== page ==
White Nose Syndrome

White nose syndrome (WNS) is a rapidly spreading disease that causes high levels of mortality in bat populations. It is caused by a fungus (Pseudogymnoascus destructans).

Please help by reporting bats that are flying or found dead, during winter and early spring, to the B.C. Community Bat Program at 

1 855 922-2287 or info@bcbats.ca

Bats infected with WNS develop a white fungus on their nose and wing membranes during the hibernation period, although this fungus may not always be obvious on infected bats. For more information on disease effects, please consult the Factsheet and highlighted websites on the right of this page. 

Since the winter of 2006, WNS has killed over 6 million bats in eastern North America but had not been detected in western North America. However, in March 2016 a single bat carrying the disease was found in Washington State; this is the first case west of the continental divide. It has not yet been detected in B.C. 

WNS can be devastating to affected colonies with mortality rates of 80% to 100% in some cases. Steep bat population declines in eastern North America resulted in an emergency listing of Little Brown and Northern Bats under the federal Species at Risk Act in 2014.

Bats are important to both the environment and economy. Bats are major predators of invertebrates, helping to control forest, agriculture and urban pests. For example, endangered Little Brown Bats can eat 600 mosquitoes per hour. Researchers estimate that bats provide billions of dollars in pest control services annually in North America.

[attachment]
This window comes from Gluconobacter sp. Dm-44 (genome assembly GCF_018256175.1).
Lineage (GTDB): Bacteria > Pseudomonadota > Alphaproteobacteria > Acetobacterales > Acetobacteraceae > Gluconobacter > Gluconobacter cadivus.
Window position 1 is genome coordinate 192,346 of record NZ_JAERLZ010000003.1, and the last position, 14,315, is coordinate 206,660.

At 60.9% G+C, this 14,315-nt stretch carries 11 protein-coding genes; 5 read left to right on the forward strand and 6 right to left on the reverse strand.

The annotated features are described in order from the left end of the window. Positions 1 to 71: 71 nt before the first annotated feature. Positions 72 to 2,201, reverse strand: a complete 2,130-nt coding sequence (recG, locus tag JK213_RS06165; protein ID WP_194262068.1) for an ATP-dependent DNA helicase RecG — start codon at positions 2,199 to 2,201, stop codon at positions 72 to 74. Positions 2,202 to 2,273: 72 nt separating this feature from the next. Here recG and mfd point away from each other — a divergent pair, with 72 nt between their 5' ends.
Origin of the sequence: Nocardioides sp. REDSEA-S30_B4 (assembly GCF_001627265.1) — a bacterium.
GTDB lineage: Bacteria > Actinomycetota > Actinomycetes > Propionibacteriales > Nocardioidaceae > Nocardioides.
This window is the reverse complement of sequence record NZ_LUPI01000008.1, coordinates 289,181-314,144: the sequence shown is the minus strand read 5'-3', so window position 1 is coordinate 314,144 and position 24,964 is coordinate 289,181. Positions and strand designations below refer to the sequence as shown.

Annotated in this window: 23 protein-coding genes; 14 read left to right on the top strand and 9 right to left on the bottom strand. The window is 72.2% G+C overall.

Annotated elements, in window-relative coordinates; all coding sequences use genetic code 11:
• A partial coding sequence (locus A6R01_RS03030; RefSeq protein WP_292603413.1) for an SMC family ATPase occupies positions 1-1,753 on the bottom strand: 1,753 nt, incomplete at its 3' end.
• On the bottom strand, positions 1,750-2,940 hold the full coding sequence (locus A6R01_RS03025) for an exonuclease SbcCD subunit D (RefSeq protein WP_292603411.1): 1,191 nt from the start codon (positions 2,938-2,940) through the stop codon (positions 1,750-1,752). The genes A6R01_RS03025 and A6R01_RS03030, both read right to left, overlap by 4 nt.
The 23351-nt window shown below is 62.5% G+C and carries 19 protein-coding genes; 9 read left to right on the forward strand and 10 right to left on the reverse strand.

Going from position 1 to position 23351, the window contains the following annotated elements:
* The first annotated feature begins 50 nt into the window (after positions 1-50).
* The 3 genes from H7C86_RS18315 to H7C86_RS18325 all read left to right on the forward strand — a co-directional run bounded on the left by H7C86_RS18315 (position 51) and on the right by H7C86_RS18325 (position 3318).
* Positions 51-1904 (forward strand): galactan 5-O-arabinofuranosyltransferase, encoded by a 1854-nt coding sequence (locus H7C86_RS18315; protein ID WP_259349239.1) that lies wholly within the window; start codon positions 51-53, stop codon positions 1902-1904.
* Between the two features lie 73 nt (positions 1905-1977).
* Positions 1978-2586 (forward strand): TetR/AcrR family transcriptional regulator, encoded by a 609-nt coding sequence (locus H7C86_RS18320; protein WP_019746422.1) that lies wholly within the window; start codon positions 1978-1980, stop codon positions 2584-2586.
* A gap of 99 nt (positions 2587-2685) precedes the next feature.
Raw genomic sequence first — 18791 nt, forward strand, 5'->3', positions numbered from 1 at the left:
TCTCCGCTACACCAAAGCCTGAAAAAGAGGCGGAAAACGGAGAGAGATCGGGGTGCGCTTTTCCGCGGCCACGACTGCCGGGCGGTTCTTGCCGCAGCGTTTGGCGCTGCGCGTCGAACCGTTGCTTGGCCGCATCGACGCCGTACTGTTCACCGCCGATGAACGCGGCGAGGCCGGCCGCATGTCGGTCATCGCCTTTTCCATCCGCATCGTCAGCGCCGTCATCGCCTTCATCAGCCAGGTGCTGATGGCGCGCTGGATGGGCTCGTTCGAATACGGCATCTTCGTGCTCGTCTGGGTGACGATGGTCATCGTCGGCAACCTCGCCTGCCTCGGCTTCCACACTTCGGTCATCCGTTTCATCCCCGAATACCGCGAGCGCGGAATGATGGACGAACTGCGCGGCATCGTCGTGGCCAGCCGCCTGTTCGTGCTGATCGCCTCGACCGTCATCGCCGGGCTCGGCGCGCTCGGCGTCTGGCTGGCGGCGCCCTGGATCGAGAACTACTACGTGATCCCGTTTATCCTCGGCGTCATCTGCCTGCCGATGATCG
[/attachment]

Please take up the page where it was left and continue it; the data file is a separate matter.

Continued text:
Help Stop the Spread of White Nose Syndrome

Humans may accidentally pick up and transport this fatal fungus. Therefore, protocols have been developed for how to decontaminate clothing and equipment that have been used in high-risk environments such as caves and mines or around bat habitats. Protocols should be followed by any person who is conducting work around bats and/or bat habitats. Decontamination protocols can be found on the right of this page. 

Additionally, long distance transport vessels such as semi-trucks, RV campers, truck trailers, and cargo ships, can inadvertently transport infected bats into new areas.  It is important to be vigilant about closing potential roosting sites (such as cargo hatches, trailers, storage cabinets) to bats at night. It is also important to look for roosting bats in corners and structural crevices of cargo holds and trailers if they have been left open overnight. Bats can also crawl into tent awnings and umbrellas to roost. It is important to unfurl such potential roost locations and check for bats before leaving a site. 

The Province, in partnership with the B.C. Community Bat Program and other concerned groups, are asking the public to be on the lookout for dead or sick bats that may have contracted the invasive fungal disease that causes WNS.

Please help by reporting bats that are flying or found dead, during winter and early spring, to the B.C. Community Bat Program at 

1 855 922-2287 or info@bcbats.ca

Never touch a bat with your bare hands due to a risk of rabies.

If you do find a dead bat, collect it in a plastic bag using leather gloves and label the bag with the date, location, your name and contact information, then put the bag in the freezer and contact the B.C. Community Bat Program.